Liquid Nicotine in E-Cigarettes Rising Cause of Poisonings: CDC
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THURSDAY, April 3, 2014 (HealthDay News) -- The number of calls to poison control centers for nicotine poisoning from e-cigarettes has risen dramatically in recent years, U.S. health officials reported Thursday.
Calls related to poisoning from the liquid nicotine used in these devices were running at a rate of roughly one a month in 2010, but jumped to 215 in February of this year, according to the U.S. Centers for Disease Control and Prevention.
Even more troubling, more than half (51 percent) of the poison calls involved children aged 5 and younger, while 42 percent involved people aged 20 and older.
"The time has come to start thinking about what we can do to keep this from turning into an even worse public health problem," said Dr. Tim McAfee, director of the CDC's Office on Smoking and Health.
He added that many people are not aware that liquid nicotine is toxic. "We need to make sure we can avert the possibility of an unintended death from nicotine poisoning," he said.
"We have not had an unintentional poisoning death from e-cigarettes yet in the United States that we know of, but the potential is there given the amount of concentrated nicotine in these solutions -- it would not take a lot for a child death to occur," McAfee noted.
CDC director Dr. Tom Frieden noted in a news release that e-cigarettes are particularly attractive to kids because they come in candy and fruit flavors.
Dr. Vincenzo Maniaci, an emergency medicine specialist at Miami Children's Hospital, agreed that the danger to children is real.
"The concentration of nicotine in these solutions is significant and they need to be made childproof and regulated," Maniaci said. "Especially for kids under the age of 5, this amount of nicotine can be fatal."
McAfee noted that the U.S. Food and Drug Administration is planning to propose regulations for e-cigarettes. He added that he hopes these regulations will include how the product is packaged, including childproof caps and warning labels.
"These things can be hardwired into these products, rather than being left to the whim of the manufacturer," he said.
In the meantime, McAfee advised keeping these devices, and their refills, out of the reach of children.
"These should be treated with the same caution one would use for bleach. In some ways, this is more toxic than bleach," he said.
Poisoning from the liquid nicotine in e-cigarettes can happen in one of three ways: by swallowing it; inhaling it; or absorbing it through the skin or membranes in the mouth and lips or eyes, McAfee said. Once it is in a person's system, nicotine can cause nausea, vomiting or seizures.
If those symptoms are occurring, the patient will typically be told to go straight to the emergency room, said Amy Hanoian-Fontana, from the Connecticut Poison Control Center.
If there are no symptoms, then the patient will be told to stay home and the center will call again in a few hours to see how the patient is doing. If liquid nicotine was spilled on the skin, the person should wash his or her skin in lukewarm water for about 20 minutes, Hanoian-Fontana added.
"We want to know what happened, when it happened and if the person is having any effects from the liquid nicotine," she explained. "Then we are going to make a determination whether this is something we can keep at home, or if they are having severe symptoms we may recommend that they go into the emergency department. It's very case-based, depending on the situation."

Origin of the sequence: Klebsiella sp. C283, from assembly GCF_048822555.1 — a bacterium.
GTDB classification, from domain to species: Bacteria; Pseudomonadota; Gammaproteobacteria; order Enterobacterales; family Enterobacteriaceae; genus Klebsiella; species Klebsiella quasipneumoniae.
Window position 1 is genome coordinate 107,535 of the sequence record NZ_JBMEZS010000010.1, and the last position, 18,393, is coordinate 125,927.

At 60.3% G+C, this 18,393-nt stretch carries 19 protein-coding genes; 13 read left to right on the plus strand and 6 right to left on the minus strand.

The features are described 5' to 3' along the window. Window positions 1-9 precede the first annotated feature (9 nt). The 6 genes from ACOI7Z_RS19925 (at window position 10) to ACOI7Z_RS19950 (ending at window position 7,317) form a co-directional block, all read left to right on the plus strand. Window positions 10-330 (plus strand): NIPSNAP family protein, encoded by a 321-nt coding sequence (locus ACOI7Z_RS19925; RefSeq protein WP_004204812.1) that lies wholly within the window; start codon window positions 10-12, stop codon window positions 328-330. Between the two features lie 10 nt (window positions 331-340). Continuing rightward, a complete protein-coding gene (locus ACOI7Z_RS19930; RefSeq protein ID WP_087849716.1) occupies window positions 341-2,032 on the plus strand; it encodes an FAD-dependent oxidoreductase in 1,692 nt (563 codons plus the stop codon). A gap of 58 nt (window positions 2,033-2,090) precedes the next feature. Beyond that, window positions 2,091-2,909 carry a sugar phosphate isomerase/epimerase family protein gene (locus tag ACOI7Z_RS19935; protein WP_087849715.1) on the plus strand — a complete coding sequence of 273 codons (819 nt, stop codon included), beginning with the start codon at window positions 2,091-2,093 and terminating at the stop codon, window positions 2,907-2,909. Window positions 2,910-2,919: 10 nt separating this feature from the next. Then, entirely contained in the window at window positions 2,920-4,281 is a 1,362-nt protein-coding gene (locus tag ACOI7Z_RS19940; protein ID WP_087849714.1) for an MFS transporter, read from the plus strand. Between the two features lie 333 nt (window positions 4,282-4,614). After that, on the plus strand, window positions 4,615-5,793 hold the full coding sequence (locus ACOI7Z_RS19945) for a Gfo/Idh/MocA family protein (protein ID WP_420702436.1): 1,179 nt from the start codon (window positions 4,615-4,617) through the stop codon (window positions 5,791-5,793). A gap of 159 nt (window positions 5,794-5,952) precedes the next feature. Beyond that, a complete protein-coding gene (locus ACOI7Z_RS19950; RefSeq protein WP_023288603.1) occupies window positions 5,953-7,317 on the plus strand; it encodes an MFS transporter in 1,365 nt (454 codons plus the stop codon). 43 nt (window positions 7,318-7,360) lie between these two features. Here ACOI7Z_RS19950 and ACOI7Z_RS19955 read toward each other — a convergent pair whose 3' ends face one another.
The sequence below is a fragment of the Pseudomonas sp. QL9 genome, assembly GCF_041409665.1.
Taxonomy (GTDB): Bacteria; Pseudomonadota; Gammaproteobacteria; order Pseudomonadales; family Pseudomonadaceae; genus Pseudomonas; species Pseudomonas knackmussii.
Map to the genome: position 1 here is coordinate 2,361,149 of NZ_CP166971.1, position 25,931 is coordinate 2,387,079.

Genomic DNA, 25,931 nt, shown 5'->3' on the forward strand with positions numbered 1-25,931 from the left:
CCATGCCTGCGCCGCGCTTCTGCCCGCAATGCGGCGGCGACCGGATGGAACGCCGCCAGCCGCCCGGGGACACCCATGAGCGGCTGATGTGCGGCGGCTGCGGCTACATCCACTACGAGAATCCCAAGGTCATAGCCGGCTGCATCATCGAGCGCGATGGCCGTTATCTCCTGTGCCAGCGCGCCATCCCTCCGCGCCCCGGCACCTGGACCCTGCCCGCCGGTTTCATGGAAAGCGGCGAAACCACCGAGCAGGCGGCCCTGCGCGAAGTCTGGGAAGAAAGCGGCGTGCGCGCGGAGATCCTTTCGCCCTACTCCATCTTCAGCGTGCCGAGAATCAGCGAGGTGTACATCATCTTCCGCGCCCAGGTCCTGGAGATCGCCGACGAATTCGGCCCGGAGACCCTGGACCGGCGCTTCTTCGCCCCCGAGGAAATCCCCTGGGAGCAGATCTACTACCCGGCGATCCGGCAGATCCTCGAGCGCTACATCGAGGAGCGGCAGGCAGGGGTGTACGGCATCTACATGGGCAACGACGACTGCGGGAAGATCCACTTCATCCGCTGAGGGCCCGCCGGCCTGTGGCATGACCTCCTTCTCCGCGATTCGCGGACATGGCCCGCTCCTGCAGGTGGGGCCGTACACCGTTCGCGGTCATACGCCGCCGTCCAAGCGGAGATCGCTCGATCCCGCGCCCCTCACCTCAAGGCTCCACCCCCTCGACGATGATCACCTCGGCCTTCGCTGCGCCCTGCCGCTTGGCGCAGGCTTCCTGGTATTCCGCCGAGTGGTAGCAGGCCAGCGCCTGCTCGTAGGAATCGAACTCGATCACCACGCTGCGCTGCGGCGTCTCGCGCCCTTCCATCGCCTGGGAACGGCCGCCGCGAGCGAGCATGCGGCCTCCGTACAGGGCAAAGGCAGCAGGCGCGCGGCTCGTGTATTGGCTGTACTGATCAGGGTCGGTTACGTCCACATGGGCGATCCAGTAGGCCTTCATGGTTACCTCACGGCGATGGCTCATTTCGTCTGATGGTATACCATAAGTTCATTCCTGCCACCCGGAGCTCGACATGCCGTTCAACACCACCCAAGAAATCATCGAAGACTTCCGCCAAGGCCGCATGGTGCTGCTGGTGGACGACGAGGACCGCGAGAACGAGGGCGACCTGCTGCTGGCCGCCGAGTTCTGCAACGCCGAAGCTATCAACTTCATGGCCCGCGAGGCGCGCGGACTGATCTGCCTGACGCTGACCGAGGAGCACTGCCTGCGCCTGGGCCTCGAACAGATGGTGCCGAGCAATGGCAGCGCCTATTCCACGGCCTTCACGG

McAfee noted that the nicotine poisoning problem may be even bigger than the CDC report indicates.
"All we are reporting is calls to poison control centers. There are many people who had an episode, but didn't call a poison control center. This report also doesn't include people who had such severe symptoms that they called 911 or went to an emergency room," he said.
The report is published in the April 4 issue of the CDC's Morbidity and Mortality Weekly Report.
As part of the study, the researchers compared the monthly volume of calls to poison centers involving e-cigarettes and regular cigarettes. They found the proportion of e-cigarette-related calls jumped from 0.3 percent in September 2010 to 41.7 percent in February 2014.
"The remarkable thing about this is that e-cigarettes account for less than 2 percent of tobacco product sales," McAfee said.
The number of calls per month about regular cigarettes did not increase during the same period. The most common way regular cigarettes cause a problem is when a child eats one, the researchers said.
That more than half the calls were about children is very concerning, said Dr. Robert Glatter, an emergency medicine physician at Lenox Hill Hospital in New York City.
"That's a warning for parents who use these products. They need to keep them locked in a secure place, and it argues for tamperproof caps on these liquid nicotine products to prevent kids from getting into them," he said. "These can be deadly -- the risks are real."
SOURCES: Tim McAfee, M.D., M.P.H., director, Office on Smoking and Health, U.S. Centers for Disease Control and Prevention; Vincenzo Maniaci, M.D., emergency medicine specialist, Miami Children's Hospital; Robert Glatter, M.D., emergency medicine physician, Lenox Hill Hospital, New York City; Amy Hanoian-Fontana, Connecticut Poison Control Center; U.S. Centers for Disease Control and Prevention, news release, April 3, 2014; April 4, 2014, Morbidity and Mortality Weekly Report